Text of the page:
Excerpt from Jorie and the Magic Stones

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Once in the quiet of her room, Jorie closed the door and retrieved the book carefully hidden under the floorboard. She didn’t know why she felt it so important to hide the book, but her instincts told her that this was a very special book that needed to be carefully guarded. Before settling down to study it, she went to open the window in order to hear the sound of the horses when her aunt returned from her errands. In that way, she would have time to put the book back in its hiding place.

Perhaps because of the rain and damp, the window was stuck and refused to open. Although Jorie pushed, it appeared that it was well and truly stuck shut. Jorie returned to her book and opened the pages oh-so-gently. She didn’t understand the words in front of her, even though she was an excellent reader. They were faded and seemed to be written in another language. Jorie spoke quite good French, but this was certainly not French. She thought it might have been Celtic, because there were c’s, and w’s and y’s, and they all seemed to run together.

She found one phrase that caught her attention, and carefully pronounced it under her breath. “Cwythr ogan mosdrath kiranog. I wonder if that is how it is pronounced.” Then in her most dramatic voice she called out, “Cwythr ogan mosdrath kiranog,” and felt a shiver run through her. No sooner had she said this than the window flew open. Jorie’s hand flew to her mouth. She inhaled, staring hard at the window. “That window was stuck and wouldn’t budge an inch, even under my tugging.”

As she regained her composure, Jorie decided she needed to memorize these words. She had always been good at history and could easily remember dates of battles, when kings were crowned, and where, and all the things they make you remember at school. She turned the four words over in her mind, a bit afraid to say them aloud again. What if something else happened? Could it be a spell? Could it be a curse? Was it someone’s name? Although it would be a really long name. Of course, it could just as easily be a recipe for a jar of marmalade! Jorie giggled. They probably didn’t have marmalade back in those days, and why would they put it under a picture of a flying dragon? No — that didn’t make sense.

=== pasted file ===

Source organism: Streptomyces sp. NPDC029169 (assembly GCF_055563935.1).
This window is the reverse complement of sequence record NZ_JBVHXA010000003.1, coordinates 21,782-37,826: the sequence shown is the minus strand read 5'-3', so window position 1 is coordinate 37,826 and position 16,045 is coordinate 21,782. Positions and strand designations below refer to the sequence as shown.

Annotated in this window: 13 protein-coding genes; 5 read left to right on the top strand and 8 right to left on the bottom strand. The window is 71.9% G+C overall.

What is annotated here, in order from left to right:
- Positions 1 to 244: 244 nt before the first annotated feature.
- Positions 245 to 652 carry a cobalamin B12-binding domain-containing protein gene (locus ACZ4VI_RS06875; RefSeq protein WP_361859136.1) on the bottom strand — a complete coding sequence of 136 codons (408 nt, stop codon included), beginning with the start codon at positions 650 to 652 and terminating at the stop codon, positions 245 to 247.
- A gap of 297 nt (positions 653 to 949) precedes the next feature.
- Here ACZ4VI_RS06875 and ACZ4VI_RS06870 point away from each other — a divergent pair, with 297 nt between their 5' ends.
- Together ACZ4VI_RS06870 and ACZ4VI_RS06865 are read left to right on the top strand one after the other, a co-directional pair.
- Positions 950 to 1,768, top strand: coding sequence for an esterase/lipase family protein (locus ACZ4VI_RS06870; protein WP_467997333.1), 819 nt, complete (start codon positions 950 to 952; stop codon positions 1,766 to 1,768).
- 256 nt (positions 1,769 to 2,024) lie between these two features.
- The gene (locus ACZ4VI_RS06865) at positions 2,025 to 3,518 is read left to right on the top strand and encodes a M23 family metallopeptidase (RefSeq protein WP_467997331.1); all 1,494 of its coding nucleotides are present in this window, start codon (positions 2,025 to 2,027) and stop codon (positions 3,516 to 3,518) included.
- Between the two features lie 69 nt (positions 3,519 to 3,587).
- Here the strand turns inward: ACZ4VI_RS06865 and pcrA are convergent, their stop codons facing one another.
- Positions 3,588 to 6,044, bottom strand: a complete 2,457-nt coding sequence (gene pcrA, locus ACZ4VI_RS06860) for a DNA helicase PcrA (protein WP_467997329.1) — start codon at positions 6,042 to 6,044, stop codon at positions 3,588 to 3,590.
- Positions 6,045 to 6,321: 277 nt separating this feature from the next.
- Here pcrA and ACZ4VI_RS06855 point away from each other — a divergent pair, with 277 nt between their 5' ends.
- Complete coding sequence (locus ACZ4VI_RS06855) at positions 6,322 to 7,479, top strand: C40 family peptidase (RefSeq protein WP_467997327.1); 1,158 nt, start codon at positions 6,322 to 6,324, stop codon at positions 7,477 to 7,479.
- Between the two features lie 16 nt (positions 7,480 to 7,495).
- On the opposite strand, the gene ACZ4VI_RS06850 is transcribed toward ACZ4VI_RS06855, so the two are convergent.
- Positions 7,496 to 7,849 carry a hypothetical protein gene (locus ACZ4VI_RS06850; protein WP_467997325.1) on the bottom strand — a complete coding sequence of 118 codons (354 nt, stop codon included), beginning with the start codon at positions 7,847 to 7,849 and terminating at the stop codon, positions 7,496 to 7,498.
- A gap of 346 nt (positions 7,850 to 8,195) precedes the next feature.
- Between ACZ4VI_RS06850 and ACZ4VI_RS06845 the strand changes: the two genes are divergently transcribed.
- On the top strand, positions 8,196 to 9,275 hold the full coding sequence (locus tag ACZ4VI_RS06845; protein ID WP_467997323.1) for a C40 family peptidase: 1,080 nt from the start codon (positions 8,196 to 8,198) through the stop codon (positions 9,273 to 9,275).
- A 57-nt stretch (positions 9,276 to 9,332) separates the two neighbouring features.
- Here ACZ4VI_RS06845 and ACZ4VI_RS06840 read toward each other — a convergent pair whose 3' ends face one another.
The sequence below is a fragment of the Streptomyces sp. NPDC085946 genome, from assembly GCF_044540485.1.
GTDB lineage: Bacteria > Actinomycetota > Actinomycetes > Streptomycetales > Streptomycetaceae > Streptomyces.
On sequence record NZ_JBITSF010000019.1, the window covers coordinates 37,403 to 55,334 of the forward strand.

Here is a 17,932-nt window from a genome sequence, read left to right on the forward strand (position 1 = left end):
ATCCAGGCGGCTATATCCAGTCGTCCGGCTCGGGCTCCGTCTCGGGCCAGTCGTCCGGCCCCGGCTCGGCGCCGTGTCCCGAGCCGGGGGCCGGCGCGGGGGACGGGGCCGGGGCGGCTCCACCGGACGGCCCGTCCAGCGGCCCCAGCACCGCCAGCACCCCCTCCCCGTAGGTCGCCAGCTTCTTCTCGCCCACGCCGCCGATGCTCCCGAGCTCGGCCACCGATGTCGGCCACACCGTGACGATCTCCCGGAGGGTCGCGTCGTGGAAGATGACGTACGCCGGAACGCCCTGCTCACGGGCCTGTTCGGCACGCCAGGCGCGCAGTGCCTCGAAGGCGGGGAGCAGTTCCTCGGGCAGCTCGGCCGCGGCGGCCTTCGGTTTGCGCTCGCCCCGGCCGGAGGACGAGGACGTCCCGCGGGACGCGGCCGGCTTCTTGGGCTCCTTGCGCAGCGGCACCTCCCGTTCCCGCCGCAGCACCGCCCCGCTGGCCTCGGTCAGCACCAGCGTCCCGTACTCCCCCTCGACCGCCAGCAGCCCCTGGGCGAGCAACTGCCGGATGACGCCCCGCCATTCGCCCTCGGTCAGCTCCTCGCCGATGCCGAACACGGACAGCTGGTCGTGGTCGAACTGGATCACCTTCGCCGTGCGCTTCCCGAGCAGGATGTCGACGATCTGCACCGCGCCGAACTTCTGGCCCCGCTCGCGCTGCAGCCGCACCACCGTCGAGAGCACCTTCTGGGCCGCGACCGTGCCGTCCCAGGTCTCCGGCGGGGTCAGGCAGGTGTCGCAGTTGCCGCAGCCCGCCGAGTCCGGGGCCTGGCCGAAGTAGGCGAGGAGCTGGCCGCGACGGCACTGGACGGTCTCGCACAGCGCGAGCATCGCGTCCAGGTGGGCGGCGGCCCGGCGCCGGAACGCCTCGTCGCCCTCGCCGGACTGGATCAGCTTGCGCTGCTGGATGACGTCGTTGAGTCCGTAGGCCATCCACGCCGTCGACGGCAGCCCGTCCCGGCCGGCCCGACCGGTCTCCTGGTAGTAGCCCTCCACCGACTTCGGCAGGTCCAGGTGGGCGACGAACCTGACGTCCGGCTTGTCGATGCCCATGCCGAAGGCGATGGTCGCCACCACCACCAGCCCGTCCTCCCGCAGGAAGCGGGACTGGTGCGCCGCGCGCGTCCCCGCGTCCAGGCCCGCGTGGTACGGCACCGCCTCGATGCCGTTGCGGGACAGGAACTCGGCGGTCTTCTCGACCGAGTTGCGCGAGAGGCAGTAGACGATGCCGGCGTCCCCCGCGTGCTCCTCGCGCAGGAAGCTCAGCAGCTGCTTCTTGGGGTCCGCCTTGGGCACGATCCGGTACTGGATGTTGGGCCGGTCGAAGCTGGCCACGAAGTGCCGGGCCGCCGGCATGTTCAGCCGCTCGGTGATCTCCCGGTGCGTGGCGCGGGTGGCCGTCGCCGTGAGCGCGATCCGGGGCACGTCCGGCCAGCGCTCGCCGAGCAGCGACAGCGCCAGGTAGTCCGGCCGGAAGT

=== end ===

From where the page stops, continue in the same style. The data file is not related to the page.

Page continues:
Jorie studied her new wonderful find for most of the afternoon. After that, she lay back on her bed, her hands clasped under her head, and turned things over in her mind. She thought about the window; now that had been very, very strange! She was sure that Aunt Letty had no idea that the book existed, for had she known, she might have given it to a museum or a library for old stuff. If she had known about it, she wouldn’t have put it under old floorboards, covered with dust and cobwebs.

Jorie didn’t care much for spiders, but she had plucked up her courage and plunged her hands into that space, perhaps sensing that there was a treasure there.

She wondered what her new friend Rufus might think of it. Should she tell him? Could she trust him? Might he not tell grownups, who she believed would take it away immediately, never to be returned? She couldn’t take that chance.

She needed to give her new friend a chance; perhaps Rufus would keep it their secret, and maybe the two of them could put their heads together and find out a little more about this book. Jorie felt that this discovery of hers had more to do with the history of Dunham and its mysterious past than it had as a mere fairy story.

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Vasanti

I am a working mother with two daughters and live in Lake Nona of Orlando with my family and our growing community. As of 2015, my site is ranked on Top Mommy Blogs! Please vote for me every day via the link at the bottom of the page. I appreciate your support!